Wednesday, 4 February 2015

Triggering the camera with the Raspberry Pi

This page is a continuation from Focus stacking - connecting the wires.



The next stage in my project is to set up software called gPhoto2 to allow me to trigger the camera from the python programme that I have already been using on the Raspberry Pi. This will mean that the python programme on the pi can advance the scanner arm, then tell the camera to take a photo, then advance the arm, then take a photo, and so on, even up to hundreds of photos.

This part was very complicated because we were installing packages from source, so I had to phone a friend.

The pi runs Raspbian, which is a kind of linux operating system, and I control it entirely from the command line by ssh-ing through from my laptop. Installing packages on linux is normally fairly easy, but installing from sources is harder. Several of the packages that we had to install turned out to need other packages installed first, so we had to keep going back and installing those and then trying again. We got there in the end though.

We had to install three main things. libgphoto2, gphoto2, and the python bindings to allow us to trigger the camera from inside a python programme.

I'm going to describe it in some detail in case it is useful to others who are trying to do the same thing.

Here is what we did:

First to check that libgphoto2 was already installed:
Type: dpkg -l | grep gphot
ii  libgphoto2-2:armhf             2.4.14-2        armhf        gphoto2 digital camera library
ii  libgphoto2-port0:armhf       2.4.14-2        armhf        gphoto2 digital camera port library
This means that we already have libgphoto2. 

Then to install the programme called pip that would allow us to install python bindings:
Type: sudo apt-get install python-pip

Then to install gphoto2:
Type: sudo apt-get install gphoto2

Then to use pip to install the python bindings in gphoto2
Type: sudo pip install gphoto2
This did not work because of missing dependencies. 

Next we used wget to install libgphoto2.
Type: wget http://downloads.sourceforge.net/project/gphoto/libgphoto/2.5.7/libgphoto2-2.5.7.tar.bz2?r=http%3A%2F%2Fsourceforge.net%2Fprojects%2Fgphoto%2Ffiles%2F&ts=1423043960&use_mirror=kent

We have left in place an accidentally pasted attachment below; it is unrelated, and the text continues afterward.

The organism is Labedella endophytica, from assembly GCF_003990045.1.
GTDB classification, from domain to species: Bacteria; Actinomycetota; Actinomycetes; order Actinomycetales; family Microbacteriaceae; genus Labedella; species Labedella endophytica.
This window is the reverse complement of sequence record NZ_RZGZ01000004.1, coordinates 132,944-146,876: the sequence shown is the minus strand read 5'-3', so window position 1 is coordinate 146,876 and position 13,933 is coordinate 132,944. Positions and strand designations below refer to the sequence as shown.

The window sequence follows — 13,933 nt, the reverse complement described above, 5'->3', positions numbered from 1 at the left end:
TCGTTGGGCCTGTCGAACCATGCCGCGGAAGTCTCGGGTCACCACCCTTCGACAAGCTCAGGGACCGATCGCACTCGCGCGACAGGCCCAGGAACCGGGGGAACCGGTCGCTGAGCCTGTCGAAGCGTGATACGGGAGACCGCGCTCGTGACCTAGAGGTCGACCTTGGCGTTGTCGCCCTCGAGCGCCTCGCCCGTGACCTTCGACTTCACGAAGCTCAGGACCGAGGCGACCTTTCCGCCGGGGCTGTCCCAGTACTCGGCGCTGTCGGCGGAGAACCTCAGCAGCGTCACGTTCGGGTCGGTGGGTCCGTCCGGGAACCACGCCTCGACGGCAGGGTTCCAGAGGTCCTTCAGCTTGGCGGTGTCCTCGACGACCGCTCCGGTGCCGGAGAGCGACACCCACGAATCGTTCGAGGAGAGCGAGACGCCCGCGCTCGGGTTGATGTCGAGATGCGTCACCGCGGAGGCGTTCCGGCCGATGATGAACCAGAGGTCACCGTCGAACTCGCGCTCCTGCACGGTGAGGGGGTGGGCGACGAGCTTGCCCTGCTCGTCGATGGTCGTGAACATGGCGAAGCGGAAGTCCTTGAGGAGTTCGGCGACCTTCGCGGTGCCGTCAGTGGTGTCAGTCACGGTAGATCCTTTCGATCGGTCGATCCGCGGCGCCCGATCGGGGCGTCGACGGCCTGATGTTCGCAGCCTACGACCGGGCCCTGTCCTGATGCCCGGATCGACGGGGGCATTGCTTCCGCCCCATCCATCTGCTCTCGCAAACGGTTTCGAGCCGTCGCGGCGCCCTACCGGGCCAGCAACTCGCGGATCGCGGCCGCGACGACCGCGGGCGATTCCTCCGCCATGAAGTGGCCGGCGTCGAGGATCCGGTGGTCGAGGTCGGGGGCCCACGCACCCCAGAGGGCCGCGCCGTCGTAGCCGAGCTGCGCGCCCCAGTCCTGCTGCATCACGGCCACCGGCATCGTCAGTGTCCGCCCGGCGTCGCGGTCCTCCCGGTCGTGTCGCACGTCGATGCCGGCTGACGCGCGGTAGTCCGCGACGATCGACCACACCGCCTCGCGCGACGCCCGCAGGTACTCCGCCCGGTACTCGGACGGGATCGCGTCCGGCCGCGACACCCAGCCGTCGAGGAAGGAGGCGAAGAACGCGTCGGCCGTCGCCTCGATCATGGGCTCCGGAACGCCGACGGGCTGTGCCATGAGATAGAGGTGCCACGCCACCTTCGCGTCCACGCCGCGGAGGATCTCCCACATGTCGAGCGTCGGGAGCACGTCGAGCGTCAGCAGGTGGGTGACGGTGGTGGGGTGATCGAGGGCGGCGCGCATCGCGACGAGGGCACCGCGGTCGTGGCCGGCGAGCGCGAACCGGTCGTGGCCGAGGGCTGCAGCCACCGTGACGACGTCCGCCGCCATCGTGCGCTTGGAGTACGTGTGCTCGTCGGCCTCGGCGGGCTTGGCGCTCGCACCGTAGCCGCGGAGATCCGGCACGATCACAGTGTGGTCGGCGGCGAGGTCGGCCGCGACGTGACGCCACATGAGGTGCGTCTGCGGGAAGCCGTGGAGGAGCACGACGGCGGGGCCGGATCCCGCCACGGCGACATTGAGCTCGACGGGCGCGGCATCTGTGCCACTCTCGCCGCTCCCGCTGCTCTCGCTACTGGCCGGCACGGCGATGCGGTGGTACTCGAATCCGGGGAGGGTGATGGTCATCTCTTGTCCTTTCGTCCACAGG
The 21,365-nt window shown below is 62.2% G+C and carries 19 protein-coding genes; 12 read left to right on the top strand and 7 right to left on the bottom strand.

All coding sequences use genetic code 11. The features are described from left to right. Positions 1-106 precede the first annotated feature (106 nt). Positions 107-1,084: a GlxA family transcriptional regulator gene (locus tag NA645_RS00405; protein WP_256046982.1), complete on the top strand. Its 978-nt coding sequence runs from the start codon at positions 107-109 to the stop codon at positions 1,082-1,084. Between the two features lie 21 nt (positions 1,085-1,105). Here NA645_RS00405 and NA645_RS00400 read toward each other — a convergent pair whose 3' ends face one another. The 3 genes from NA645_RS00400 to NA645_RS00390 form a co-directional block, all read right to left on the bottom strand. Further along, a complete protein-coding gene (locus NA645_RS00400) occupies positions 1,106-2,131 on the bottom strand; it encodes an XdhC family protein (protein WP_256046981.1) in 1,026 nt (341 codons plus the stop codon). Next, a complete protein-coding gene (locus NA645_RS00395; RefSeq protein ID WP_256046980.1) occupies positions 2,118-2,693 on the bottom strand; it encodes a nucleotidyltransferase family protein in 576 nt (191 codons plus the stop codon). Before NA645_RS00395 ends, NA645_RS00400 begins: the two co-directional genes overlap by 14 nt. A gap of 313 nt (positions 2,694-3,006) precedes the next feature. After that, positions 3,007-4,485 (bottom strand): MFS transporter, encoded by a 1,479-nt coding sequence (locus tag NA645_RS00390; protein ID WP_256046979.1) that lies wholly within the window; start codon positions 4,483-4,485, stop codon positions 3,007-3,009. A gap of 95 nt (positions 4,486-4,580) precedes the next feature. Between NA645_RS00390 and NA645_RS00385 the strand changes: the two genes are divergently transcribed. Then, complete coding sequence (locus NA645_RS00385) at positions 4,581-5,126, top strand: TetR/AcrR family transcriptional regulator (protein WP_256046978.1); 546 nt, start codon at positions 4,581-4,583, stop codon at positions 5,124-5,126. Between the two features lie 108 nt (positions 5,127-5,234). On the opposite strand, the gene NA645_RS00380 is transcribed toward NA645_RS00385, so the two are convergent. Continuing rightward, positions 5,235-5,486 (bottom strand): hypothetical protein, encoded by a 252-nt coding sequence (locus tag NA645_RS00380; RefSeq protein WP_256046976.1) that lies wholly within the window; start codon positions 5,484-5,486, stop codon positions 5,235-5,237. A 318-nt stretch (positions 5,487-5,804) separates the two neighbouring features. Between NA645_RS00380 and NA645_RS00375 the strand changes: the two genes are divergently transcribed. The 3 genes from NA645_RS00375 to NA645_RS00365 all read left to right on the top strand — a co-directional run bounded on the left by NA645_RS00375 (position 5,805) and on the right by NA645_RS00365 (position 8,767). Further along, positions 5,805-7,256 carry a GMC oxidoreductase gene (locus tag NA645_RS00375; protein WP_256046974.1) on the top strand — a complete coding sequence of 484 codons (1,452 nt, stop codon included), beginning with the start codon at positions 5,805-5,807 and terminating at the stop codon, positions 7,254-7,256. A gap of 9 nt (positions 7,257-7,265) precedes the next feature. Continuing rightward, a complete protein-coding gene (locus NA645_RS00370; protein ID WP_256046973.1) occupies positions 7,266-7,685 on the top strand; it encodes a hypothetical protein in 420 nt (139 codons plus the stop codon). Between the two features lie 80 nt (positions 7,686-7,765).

Rename the libgphoto2 file to make it end in tar.bz2.
Type: mv libgphoto2-2.5.7.tar.bz2\?r\=http\:%2F%2Fsourceforge.net%2Fprojects%2Fgphoto%2Ffiles%2F\&ts\=1423043960\&use_mirror\=kent libgphoto2.tar.bz2

Uncompress the tar file.
Type:  tar xjf libgphoto2.tar.bz2

Remove any previous installs of libgphoto2 as they are not working with pip.
Type: sudo apt-get remove 'libgphoto2*'

Install the libgphoto2 package.
Type: cd lib[Tab]
Type: ./configure
This did not work because we did not have libtool.

Install libtool.
Type: sudo apt-get install libltdl-dev
Type: sudo apt-get install libtool

Instal libgphoto2:
Type: ./configure
Type: make
Type: sudo make install

Try again to install the python bindings in gphoto2.
Type: sudo pip install gphoto2
This failed because of a missing file.

Type: dpkg -l | grep libpython
Type:  sudo apt-get install swig
Type:  sudo pip install gphoto2
This failed because of a missing file.

 Type: sudo apt-get install python2.7-dev

Try again to install the python bindings in gphoto2.
Type: sudo pip install gphoto2

Then it was all finished. All of the packages have been installed that will enable me to trigger the camera from the python programme that is already advancing the scanner arm. The next thing to do it to learn how to write the commands in the python programme. That will be for another day now. 

As an advance taster, this page explains how to trigger the camera from a python programme using the gphoto2 commands.
https://pypi.python.org/pypi/gphoto2/